Big late fees and pay-on-time discounts set to be a thing of the past on electricity and gas bills

| 27.02,20. 09:13 PM |

Big late fees and pay-on-time discounts set to be a thing of the past on electricity and gas bills

Photo: Late fees will be capped at the "reasonable costs" incurred by an energy retailer. (ABC News: Natasha Johnson)

New rules will force electricity and gas providers to reduce hefty late fees and stop offering large pay-on-time discounts, but it will only apply to contracts entered into from July 1.
The regulations apply to both late fees and the practice of conditional discounting, where customers are offered a "discount" for paying their bill on time but are hit with higher costs if they miss the deadline.
"Large conditional discounts that we have seen in the past are a big hit for a small consumer under financial pressure," the Australian Energy Market Commission (AEMC)'s acting chief executive Suzanne Falvi said.
"Penalties vary and have reached as much as 40 per cent in the past.
"Depending on how much energy a household uses, this could cost them as much as several hundred dollars a year."
Energy Minister Angus Taylor requested the changes and told News Breakfast some customers had been penalised for paying just a few hours late.
"For a typical family, this might be $185 a year they're being hit up. [For] small businesses, approaching $1,000," he said.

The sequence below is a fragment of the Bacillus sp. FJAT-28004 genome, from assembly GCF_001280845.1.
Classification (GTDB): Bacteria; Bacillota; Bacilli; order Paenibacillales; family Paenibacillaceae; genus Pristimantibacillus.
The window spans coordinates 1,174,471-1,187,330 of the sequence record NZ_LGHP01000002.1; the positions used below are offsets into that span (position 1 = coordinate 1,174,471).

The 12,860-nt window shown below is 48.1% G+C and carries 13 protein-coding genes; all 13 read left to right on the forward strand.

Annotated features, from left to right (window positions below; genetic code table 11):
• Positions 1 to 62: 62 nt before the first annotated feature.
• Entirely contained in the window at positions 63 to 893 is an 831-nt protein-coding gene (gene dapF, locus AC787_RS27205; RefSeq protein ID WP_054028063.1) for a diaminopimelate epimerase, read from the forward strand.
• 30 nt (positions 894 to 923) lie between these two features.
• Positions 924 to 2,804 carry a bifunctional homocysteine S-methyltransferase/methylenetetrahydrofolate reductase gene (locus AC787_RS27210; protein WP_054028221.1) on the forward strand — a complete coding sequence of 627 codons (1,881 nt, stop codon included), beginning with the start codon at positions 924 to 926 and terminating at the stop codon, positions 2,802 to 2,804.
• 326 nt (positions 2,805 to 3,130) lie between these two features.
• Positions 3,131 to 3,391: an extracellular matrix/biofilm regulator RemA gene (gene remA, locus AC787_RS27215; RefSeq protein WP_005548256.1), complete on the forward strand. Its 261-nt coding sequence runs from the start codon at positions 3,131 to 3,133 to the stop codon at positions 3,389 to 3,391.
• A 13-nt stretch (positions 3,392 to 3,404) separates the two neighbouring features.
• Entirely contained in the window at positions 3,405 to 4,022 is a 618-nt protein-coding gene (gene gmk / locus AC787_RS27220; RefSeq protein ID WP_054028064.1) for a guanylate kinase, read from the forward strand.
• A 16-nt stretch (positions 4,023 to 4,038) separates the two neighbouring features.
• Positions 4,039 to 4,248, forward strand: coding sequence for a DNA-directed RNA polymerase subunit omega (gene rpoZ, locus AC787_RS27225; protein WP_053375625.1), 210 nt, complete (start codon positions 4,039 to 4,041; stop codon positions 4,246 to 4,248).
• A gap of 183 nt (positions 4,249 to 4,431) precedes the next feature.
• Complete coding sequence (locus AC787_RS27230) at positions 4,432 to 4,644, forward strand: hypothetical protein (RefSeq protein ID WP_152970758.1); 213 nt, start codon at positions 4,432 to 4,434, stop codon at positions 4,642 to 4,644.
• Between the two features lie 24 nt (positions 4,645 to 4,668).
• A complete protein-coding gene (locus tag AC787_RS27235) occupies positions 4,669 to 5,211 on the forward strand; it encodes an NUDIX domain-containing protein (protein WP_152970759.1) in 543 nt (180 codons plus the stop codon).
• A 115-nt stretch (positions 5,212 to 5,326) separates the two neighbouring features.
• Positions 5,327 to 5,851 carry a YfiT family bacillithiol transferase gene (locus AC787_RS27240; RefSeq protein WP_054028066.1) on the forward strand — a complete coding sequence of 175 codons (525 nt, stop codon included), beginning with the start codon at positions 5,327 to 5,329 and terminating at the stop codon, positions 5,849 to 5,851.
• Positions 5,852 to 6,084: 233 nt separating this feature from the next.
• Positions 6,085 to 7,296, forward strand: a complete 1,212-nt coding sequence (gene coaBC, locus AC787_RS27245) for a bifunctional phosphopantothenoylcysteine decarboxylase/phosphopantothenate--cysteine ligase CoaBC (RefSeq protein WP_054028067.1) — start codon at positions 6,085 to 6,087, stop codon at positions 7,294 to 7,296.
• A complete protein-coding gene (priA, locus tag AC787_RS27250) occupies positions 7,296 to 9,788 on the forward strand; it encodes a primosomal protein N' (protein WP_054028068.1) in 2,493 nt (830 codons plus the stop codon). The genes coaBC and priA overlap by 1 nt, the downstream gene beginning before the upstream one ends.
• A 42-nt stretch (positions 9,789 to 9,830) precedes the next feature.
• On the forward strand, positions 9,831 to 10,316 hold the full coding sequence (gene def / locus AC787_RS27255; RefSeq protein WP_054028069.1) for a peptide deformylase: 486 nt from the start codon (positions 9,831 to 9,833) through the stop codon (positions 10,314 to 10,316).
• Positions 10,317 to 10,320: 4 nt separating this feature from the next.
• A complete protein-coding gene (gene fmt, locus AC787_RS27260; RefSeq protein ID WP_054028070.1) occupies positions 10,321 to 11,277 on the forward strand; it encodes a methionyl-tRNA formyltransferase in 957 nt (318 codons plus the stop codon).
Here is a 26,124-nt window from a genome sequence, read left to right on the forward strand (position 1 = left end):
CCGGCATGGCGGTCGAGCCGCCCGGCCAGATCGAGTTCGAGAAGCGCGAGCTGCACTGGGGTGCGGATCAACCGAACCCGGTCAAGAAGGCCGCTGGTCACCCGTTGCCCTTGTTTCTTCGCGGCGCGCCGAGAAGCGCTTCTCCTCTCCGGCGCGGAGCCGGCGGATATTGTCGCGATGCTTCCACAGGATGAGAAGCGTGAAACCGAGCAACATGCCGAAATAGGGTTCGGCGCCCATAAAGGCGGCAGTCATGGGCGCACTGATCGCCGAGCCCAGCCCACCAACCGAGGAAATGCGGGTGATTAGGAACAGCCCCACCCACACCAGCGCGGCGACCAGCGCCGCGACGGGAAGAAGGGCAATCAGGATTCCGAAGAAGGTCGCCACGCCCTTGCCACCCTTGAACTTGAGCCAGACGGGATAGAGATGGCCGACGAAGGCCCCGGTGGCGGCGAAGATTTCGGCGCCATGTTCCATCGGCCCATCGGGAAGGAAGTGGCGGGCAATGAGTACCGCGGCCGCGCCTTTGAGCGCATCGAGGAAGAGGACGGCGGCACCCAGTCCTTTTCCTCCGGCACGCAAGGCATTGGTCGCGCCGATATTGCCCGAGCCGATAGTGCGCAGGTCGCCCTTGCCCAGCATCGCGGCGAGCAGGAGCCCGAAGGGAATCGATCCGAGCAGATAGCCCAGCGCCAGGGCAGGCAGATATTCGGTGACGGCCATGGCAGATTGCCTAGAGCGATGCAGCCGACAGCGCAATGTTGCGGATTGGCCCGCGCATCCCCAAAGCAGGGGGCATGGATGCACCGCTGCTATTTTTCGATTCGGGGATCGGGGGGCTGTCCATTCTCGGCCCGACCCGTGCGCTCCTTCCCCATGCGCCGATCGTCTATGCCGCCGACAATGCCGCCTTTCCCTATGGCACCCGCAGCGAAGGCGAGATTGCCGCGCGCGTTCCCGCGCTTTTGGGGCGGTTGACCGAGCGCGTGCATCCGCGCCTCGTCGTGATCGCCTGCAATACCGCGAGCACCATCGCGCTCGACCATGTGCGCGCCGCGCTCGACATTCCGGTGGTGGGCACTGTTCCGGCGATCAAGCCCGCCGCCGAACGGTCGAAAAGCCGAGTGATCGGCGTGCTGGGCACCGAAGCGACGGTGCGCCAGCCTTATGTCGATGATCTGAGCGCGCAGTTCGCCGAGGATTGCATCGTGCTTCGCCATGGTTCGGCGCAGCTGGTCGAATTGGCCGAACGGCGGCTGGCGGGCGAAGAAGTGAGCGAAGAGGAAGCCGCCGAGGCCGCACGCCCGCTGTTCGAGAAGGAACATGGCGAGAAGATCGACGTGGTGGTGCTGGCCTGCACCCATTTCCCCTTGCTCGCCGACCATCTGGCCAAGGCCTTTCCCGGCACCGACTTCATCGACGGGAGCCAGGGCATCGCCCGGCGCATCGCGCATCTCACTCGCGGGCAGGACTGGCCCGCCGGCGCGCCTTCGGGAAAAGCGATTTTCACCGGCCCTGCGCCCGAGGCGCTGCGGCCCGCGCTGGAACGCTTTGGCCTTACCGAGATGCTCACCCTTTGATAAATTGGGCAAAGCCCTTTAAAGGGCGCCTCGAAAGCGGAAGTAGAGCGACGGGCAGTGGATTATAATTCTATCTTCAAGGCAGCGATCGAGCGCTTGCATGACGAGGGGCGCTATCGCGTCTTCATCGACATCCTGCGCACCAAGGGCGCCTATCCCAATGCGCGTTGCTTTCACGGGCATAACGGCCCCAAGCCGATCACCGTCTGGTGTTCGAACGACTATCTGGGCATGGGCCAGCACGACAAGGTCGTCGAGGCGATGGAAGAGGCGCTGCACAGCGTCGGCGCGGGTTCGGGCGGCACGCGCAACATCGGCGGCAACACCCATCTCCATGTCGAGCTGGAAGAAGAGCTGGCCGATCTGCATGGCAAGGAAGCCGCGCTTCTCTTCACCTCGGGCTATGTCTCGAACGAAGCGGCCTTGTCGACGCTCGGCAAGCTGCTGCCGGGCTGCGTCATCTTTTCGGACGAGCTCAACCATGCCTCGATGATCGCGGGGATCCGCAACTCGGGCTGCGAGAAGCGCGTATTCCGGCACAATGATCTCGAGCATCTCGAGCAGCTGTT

The minister said companies that do not comply with the rules could be penalised up to $100,000.
The AEMC decided against implementing a set cap on late fees across all energy retailers, saying that the range of different conditional discounts and offers made that approach inappropriate, and could lead to retailers increasing prices.
Instead, late fees will be capped at the "reasonable cost" to the retailer when a customer fails to pay on time.
Fewer discount offers but 'more transparent' pricing
Conditional discounts are included in approximately 16 per cent of energy deals currently on offer, however they used to be much more common.
The AEMC observed that about 60 per cent of contracts in the market two years ago had conditional discounts.
Consumer group Choice said energy retailers "went bananas with these types of offers" because it allowed them to profit in two ways.
"They were a fantastic way to lure in new customers to build their customer base with the promise of big discounts and then when some of those customers, over a quarter of those customers on average, missed their bill deadlines, the energy companies then made money through late fees," the group's chief executive Alan Kirkland told ABC News.
A 2018 inquiry by the Australian Competition and Consumer Commission (ACCC) found that 27 per cent of residential customers failed to meet the conditions for the "on time discount", attracting late fees.
That figure rose to 58 per cent of customers who were on hardship provisions due to difficulties paying their bills.
Mr Kirkland said it was not only people in financial difficulty who missed bills and were slugged with higher costs.
"It's very easy to miss a bill deadline," he said.